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Apple has finally confirmed that the Foxconn assembly facility in Zhengzhou, China responsible for iPhone 14 Pro production has reduced its output following a regional COVID-19 outbreak.
Since late October, reports surrounding Foxconn’s Zhengzhou factory has detailed the impact and changes made at the facility to counter an outbreak of the coronavirus. Late on Sunday, Apple has finally admitted there’s a problem at the assembly plant.
“COVID-19 restrictions have temporarily impacted the primary iPhone 14 Pro and iPhone 14 Pro Max assembly facility located in Zhengzhou, China,” Apple posted in a rare Sunday press release. “The facility is currently operating at significantly reduced capacity.”
Apple adds it continues to “see strong demand” for the iPhone 14 Pro and iPhone 14 Pro Max models, “however, we now expect lower iPhone 14 Pro and iPhone 14 Pro Max shipments than we previously anticipated and customers will experience longer wait times to receive their new products.”
“As we have done so throughout the COVID-19 pandemic, we are prioritizing the health and safety of the workers in our supply chain,” Apple notes, and that it is “working closely” with Foxconn to try and return to normal production levels while keeping workers safe.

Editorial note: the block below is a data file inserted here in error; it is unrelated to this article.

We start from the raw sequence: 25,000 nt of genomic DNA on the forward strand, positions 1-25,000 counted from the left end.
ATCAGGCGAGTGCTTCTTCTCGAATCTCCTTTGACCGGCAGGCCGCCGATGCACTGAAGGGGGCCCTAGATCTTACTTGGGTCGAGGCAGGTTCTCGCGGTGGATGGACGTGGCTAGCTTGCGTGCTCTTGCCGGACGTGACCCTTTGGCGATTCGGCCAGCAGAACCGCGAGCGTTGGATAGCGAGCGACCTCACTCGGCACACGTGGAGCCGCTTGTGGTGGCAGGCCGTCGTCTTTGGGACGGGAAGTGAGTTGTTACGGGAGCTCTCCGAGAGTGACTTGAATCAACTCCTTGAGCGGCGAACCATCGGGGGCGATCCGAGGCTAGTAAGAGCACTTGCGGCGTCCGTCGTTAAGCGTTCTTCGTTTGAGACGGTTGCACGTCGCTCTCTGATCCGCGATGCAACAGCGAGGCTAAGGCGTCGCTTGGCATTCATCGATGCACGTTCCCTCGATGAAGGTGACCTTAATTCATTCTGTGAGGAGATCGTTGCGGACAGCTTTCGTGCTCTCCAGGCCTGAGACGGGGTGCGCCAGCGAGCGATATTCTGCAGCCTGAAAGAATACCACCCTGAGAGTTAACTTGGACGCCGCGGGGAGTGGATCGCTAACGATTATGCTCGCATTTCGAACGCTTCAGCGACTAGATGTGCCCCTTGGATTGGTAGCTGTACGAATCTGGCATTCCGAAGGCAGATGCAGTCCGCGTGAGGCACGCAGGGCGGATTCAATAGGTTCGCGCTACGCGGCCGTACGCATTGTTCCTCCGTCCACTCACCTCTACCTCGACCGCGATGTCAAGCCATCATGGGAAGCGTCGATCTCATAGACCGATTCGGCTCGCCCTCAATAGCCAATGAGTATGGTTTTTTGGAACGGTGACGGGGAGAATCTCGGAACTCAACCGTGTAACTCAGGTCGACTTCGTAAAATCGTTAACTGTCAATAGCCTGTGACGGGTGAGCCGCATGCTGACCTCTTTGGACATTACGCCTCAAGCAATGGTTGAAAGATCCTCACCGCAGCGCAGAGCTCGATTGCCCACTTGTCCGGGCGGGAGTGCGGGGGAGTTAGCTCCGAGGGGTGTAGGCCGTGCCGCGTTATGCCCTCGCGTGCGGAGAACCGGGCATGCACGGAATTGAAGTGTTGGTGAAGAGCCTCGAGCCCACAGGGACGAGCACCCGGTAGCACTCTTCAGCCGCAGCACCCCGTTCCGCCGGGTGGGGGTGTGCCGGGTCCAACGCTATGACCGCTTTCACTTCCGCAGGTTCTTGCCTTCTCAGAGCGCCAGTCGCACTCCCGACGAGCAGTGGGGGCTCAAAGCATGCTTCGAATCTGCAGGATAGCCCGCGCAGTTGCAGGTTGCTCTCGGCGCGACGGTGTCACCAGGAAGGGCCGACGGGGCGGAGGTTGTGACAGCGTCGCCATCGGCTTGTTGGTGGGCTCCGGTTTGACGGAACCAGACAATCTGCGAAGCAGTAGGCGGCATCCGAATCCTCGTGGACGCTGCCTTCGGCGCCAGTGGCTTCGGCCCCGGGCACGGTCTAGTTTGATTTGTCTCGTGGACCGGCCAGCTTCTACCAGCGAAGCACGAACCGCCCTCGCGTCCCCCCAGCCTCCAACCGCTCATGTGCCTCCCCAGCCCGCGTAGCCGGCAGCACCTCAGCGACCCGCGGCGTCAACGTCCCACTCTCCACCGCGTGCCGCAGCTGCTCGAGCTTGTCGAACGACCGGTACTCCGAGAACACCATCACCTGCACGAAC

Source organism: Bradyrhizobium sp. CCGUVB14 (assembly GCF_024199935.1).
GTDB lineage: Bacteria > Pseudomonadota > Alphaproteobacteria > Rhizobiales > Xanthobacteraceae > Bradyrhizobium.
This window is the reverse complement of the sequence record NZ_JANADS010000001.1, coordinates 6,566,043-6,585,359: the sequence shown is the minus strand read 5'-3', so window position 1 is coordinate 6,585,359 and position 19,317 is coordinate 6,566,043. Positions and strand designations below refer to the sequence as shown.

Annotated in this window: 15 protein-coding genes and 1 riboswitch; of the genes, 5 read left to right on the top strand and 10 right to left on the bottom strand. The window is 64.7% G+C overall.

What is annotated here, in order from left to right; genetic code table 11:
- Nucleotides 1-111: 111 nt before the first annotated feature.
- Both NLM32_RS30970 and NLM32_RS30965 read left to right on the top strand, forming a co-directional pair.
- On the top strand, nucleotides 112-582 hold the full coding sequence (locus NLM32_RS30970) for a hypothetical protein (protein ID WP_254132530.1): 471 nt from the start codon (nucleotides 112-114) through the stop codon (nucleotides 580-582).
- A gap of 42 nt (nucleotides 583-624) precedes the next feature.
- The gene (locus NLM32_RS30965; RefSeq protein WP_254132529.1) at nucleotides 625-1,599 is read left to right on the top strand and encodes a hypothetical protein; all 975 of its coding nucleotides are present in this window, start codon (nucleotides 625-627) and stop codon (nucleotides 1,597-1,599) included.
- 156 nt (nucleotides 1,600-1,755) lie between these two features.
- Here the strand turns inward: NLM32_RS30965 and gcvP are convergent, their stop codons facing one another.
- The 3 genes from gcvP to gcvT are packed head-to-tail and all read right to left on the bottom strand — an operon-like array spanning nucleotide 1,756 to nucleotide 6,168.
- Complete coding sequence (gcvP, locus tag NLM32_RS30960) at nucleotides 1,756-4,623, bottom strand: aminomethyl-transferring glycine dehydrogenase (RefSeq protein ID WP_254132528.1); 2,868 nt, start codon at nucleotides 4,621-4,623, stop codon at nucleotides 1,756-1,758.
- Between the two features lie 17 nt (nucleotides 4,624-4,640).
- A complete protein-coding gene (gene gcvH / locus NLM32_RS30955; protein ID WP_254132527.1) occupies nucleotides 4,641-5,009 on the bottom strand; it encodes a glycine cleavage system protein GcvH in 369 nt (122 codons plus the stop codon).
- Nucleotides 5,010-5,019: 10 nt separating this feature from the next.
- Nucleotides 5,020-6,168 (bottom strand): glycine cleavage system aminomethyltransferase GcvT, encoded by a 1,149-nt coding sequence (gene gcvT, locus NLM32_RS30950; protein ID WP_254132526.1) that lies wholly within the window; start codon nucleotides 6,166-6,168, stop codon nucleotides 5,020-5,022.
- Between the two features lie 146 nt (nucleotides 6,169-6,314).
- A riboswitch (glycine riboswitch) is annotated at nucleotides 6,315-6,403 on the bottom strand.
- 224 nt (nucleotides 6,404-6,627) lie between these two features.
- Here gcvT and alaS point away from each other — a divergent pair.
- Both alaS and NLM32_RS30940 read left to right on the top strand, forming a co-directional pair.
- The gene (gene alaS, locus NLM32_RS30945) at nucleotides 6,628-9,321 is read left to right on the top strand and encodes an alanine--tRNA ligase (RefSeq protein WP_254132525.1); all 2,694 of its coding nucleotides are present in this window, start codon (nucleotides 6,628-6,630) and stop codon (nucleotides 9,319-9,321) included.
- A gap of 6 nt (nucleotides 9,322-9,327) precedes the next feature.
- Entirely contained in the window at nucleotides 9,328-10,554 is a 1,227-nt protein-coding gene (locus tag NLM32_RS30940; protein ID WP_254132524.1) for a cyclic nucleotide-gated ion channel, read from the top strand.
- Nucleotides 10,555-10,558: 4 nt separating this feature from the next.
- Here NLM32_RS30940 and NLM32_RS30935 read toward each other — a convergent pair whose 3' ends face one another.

The Sunday confirmation of news reports about the facility is rare for Apple on a number of levels. It doesn’t typically respond to rumors or stories about its suppliers nor its products, and when it does offer comment, it’s via a small confirmation to the media rather than a press release.
Apple also doesn’t typically refer to the demand of its products outside of its quarterly results and analyst conference call. Furthermore, it’s also rare to see Apple pass comment on events on a Sunday.
While reports of an outbreak at the Foxconn facility have been frequent, detailing the conditions and attempts by some employees to flee the factory, Apple’s statement confirms the situation is serious enough to warrant comment by the iPhone maker itself.
Since the outbreak, Foxconn has traversed to a “closed loop” production process, which limits the contact of workers in the facility with the outside world. The policy also prompted changes such as closing canteen access and making workers eat in dormitories to minimize any viral spread.
After reports claiming there wasn’t enough food and drink available alongside other supplies, as well as employees deciding to leave the factory, Foxconn worked to counter the issues.
The changes included bringing more supplies to the factory, as well as considerably increasing the level of daily bonuses to encourage people to stay.
It is thought that the lack of food and supplies was caused by Foxconn having no choice but to follow government directives, forcing the situation to occur.